Just finished Salmaan‘s Blind Spot: How Neoliberalism Infiltrated Global Health. Below, a few tidbits of his weaving of the local and personal with the global, ideological, and ideal. everything below represents a direct quote and the page numbers are marked in parentheses.
This book is intended to add to the conversation about how to more effectively bring the fruits of technology and innovation to those for whom it is a matter of life and death; how social, political, and economic forces have shaped practices in global health; and how ideological blind spots are traps along the path of achieving some of our most humane and important societal goals (xxxii).
In truth, I was confused. I was in my mid-twenties and had been convinced by seasoned development experts that this approach [a revolving drug fund in badakhshan, tajikistan] was an integral part of the transition from “humanitarian assistance” to “long term development.” Of course, as a graduate student somewhat versed in development theory, I knew that something was not right about planning a strategy with people from France and Switzerland, whose medicines were paid for by health insurance, to convince the Canadians, whose medicines were paid for by health insurance, that the Bangladeshis, whose entire life-world had collapsed, who had no access to pooled-risk insurance schemes, and who were now living in poverty, should finance medicines from their destitute communities; that they should “participate in their own health” by joining committees that defined what doctors could prescribe for them; and that their system of curative care – with hospitals, clinics, and experts trained over 70 years of soviet rule – should move towards a more “preventative” medical system in the midst of epidemic disease and hunger. But I participated in moving the strategy forward because i saw it as a means of protecting the most vulnerable (82).
The rise of NGOs as recipients of aid dollars closely followed the ascendancy of neoliberal thinking in washington and london. in their studies of the ngo sector, David Hulme and Michael Edwards described the 1980s and 1990s as a period dominated by a “new policy agenda,” which placed a premium on the untested belief that the private sector was a better mechanism for delivering services and that NGOs are more efficient than the government, especially in providing services to poor people… NGOs became a powerful global political force explicitly identified as a meeting place for economic and political aid (106).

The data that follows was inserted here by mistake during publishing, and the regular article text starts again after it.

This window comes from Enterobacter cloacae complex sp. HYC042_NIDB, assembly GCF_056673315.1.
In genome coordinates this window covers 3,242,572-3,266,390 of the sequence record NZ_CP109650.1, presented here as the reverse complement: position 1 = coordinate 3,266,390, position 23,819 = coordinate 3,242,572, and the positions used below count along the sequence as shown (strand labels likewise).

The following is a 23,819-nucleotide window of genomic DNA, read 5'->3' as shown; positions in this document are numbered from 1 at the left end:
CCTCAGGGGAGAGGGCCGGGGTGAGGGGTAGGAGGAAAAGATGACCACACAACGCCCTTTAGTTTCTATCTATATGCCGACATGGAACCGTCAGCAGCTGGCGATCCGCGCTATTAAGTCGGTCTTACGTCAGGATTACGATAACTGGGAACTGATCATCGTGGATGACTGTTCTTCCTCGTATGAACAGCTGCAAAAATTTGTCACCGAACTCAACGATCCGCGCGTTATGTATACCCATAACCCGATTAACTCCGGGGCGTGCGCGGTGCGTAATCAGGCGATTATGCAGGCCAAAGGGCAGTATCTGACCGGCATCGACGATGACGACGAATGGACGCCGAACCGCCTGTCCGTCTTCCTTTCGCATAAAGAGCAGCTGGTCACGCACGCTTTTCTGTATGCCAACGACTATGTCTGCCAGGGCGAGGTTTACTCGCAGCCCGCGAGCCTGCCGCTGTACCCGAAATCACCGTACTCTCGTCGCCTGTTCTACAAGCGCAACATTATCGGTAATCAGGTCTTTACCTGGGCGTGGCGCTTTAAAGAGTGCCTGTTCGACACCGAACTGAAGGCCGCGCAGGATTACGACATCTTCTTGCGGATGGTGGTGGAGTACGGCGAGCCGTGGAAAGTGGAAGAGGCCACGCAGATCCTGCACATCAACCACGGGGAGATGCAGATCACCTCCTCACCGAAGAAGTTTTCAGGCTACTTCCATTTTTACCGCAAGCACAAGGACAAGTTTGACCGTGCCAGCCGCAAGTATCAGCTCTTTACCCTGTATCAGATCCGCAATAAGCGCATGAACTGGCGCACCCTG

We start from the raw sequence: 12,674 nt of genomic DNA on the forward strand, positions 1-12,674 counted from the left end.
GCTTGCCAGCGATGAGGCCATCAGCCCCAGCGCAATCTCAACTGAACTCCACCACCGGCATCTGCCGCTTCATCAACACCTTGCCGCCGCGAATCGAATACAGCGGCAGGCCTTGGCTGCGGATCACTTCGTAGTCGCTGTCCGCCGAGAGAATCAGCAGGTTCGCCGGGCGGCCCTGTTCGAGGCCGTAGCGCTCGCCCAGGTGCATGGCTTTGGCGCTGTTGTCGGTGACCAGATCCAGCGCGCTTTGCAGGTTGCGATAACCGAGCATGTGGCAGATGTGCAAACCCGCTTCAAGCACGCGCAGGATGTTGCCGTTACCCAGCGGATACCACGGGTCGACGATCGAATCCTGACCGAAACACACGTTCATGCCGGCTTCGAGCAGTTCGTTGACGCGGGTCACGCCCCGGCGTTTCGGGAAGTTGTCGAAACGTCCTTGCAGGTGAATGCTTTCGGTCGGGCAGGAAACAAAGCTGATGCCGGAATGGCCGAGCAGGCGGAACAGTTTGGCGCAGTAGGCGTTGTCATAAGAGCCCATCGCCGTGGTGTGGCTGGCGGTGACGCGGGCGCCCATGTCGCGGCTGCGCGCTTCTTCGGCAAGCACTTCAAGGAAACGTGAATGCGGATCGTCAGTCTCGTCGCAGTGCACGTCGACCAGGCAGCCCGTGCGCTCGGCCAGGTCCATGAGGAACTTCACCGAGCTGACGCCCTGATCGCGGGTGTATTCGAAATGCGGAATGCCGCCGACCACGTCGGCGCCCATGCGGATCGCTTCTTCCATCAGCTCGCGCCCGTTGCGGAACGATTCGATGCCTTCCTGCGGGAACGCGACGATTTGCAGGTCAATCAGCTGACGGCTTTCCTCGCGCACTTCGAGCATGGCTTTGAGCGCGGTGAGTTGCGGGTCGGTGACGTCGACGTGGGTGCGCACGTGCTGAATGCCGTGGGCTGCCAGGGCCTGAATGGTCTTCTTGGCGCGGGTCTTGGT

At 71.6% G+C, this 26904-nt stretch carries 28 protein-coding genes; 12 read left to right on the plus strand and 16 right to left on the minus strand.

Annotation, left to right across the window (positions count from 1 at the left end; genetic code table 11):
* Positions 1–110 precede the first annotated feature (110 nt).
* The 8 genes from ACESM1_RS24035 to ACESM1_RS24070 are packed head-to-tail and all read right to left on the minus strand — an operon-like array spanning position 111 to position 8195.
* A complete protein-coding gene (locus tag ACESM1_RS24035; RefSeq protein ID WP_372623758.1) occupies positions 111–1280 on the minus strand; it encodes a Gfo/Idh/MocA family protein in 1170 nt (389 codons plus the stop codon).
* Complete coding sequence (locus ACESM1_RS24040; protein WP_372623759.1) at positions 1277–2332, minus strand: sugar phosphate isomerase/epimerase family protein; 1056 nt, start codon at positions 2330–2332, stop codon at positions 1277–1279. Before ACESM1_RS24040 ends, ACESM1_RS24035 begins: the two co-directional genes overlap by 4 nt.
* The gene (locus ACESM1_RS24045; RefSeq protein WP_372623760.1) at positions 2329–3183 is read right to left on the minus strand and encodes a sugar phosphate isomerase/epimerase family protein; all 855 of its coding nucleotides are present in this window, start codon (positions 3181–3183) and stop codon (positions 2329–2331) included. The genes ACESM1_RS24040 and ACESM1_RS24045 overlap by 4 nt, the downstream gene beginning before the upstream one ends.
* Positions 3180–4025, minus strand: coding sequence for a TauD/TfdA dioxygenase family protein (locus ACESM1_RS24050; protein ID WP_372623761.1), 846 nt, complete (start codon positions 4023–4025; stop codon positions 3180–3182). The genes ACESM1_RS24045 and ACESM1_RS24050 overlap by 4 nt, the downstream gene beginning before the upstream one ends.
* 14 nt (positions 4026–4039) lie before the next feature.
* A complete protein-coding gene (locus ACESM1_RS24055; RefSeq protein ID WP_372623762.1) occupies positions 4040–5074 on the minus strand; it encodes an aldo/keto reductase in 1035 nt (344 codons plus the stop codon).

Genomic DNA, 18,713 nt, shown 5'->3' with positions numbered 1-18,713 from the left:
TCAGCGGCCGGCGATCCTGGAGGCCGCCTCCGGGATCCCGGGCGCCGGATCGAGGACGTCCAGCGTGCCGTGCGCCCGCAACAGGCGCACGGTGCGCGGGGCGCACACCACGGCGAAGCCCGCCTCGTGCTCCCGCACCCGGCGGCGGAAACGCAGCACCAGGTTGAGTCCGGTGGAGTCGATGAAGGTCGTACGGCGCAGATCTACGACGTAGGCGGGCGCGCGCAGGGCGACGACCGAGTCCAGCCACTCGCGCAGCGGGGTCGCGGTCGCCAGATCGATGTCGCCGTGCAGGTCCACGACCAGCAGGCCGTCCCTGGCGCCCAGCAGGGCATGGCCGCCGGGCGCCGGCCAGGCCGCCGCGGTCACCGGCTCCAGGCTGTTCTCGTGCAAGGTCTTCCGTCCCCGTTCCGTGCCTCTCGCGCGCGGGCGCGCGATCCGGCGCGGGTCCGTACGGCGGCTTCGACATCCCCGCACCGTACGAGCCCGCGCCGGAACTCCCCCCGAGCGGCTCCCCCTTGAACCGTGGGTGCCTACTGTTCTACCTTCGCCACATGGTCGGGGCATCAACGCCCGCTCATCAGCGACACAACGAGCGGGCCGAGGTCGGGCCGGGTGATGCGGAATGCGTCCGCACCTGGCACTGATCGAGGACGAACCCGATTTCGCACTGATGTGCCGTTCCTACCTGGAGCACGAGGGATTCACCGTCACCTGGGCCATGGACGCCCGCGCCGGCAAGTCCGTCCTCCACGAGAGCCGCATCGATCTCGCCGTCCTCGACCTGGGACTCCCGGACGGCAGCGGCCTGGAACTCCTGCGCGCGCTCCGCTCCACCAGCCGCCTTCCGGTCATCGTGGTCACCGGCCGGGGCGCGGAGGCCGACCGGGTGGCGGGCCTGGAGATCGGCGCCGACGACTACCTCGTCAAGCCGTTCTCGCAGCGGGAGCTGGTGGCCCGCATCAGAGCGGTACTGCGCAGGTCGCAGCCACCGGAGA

As Ahmed and I were to see, these assumptions did not stop with the revolving drug fund. Instead, it appeared to us that the idea that privatization was the only logical path forward – an assumption made without critical assessment of the potential consequences – was manifesting itself in other ways. It was as if the aspirations of Hayek and his colleagues at the Mont Pèlerin Society were being realized in real time: ideology was operating as common sense. as to other important outcomes – reduced mortality or morbidity, or ensuring justice and dignity – they fell into what I refer to as realms of neoliberal programmatic blindness: areas of programs that are eclipsed by ideological aims (114).
I have come to the conclusion that the way out of the amber is both complex and simple. At its most complex, it will require the re-calibration of our goals as a society and the type of world we wish to create… at its most simple, this will require re-calibrating our focus in global health and development from “sustainability” and “local ownership” to an approach that puts equity and patient outcomes first… a re-calibration of focus towards equity of access and equity of outcome will allow NGOs to again take up the mantle as a vanguard of a moral order that finds poverty and structural violence unacceptable (142).